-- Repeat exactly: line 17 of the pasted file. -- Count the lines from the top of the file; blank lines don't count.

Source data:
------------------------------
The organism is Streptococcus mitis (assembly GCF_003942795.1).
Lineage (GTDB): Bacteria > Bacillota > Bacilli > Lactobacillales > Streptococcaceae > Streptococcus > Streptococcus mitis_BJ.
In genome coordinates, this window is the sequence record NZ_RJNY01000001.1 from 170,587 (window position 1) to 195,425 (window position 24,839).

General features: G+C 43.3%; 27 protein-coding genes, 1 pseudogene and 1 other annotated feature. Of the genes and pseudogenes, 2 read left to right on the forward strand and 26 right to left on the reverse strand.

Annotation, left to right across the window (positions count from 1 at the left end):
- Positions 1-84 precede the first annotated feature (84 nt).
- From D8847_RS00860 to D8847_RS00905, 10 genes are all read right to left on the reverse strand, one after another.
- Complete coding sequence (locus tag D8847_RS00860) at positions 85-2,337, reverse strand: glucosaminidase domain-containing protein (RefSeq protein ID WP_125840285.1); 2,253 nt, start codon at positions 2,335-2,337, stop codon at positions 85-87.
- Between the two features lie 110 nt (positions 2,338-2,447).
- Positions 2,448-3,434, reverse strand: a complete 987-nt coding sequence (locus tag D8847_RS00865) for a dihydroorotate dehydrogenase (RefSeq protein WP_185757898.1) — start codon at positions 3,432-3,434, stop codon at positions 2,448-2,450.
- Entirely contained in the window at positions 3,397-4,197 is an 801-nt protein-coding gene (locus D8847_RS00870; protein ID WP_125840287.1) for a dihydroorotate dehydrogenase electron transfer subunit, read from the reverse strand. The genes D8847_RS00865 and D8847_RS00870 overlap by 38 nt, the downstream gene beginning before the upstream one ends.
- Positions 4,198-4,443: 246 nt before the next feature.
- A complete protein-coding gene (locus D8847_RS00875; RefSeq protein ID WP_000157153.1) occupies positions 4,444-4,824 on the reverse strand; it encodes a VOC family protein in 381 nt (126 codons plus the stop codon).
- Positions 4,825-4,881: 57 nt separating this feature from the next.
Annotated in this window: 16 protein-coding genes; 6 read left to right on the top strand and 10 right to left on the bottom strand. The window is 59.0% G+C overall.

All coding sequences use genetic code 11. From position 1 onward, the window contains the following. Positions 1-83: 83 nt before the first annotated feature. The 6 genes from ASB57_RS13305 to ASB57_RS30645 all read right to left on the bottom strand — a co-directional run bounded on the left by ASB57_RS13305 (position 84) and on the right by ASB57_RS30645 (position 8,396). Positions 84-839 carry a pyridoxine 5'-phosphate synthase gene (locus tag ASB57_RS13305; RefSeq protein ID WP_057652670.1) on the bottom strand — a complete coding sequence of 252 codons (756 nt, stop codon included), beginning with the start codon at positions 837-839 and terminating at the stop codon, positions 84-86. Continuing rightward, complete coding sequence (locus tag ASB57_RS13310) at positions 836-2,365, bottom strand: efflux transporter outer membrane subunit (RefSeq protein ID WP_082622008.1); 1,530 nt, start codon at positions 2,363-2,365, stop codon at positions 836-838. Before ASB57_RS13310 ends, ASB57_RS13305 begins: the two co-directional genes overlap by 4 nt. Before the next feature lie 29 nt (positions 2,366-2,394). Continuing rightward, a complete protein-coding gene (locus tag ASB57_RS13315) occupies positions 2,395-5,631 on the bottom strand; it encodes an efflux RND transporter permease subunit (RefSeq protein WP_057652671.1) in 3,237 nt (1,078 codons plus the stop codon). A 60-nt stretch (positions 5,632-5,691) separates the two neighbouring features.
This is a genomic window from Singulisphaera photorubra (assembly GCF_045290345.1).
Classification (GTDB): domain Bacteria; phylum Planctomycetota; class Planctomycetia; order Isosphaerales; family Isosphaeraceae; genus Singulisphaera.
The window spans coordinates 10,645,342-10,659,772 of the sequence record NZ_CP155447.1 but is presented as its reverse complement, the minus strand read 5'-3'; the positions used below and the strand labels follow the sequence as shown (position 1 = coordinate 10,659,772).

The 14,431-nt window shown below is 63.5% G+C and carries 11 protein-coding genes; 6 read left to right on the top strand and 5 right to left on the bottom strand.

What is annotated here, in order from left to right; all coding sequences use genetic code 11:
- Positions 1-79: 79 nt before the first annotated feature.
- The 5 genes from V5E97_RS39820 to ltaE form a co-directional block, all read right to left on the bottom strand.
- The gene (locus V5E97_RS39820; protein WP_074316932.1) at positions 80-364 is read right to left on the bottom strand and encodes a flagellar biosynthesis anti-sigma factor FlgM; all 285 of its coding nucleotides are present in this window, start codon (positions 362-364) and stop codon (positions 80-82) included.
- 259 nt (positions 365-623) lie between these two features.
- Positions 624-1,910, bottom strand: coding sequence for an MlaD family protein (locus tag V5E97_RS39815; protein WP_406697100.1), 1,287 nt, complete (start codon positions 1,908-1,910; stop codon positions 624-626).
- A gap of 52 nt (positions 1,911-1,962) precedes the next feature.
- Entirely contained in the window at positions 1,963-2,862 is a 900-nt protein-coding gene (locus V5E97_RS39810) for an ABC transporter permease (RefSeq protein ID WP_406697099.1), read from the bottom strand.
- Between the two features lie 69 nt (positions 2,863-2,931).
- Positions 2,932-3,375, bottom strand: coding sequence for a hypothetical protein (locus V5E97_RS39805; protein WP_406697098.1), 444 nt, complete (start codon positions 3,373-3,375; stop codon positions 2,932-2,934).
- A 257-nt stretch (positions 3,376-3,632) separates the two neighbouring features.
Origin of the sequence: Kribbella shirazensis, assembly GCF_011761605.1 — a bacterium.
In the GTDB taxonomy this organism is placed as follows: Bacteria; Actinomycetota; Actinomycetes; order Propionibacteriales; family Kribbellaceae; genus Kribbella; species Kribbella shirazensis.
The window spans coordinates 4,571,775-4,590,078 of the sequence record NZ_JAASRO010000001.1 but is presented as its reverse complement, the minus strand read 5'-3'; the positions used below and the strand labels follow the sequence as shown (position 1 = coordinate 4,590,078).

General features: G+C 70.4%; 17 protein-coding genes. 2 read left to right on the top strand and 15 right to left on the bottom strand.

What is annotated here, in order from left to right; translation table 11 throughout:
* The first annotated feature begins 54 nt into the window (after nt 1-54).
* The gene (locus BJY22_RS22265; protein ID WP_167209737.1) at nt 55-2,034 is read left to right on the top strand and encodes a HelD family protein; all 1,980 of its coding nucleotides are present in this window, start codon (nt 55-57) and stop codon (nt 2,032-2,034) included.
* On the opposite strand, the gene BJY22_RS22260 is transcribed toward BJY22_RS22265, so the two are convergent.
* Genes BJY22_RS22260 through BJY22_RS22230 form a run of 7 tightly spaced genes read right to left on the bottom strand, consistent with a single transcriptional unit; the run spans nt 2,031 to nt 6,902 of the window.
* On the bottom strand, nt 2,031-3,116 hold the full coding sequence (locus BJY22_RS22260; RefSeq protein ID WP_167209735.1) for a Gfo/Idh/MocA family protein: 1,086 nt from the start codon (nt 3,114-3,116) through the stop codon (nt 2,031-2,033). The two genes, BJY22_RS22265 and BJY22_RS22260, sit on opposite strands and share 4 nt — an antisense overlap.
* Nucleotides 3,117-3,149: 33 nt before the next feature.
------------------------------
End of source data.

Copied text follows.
This is a genomic window from Singulisphaera photorubra (assembly GCF_045290345.1).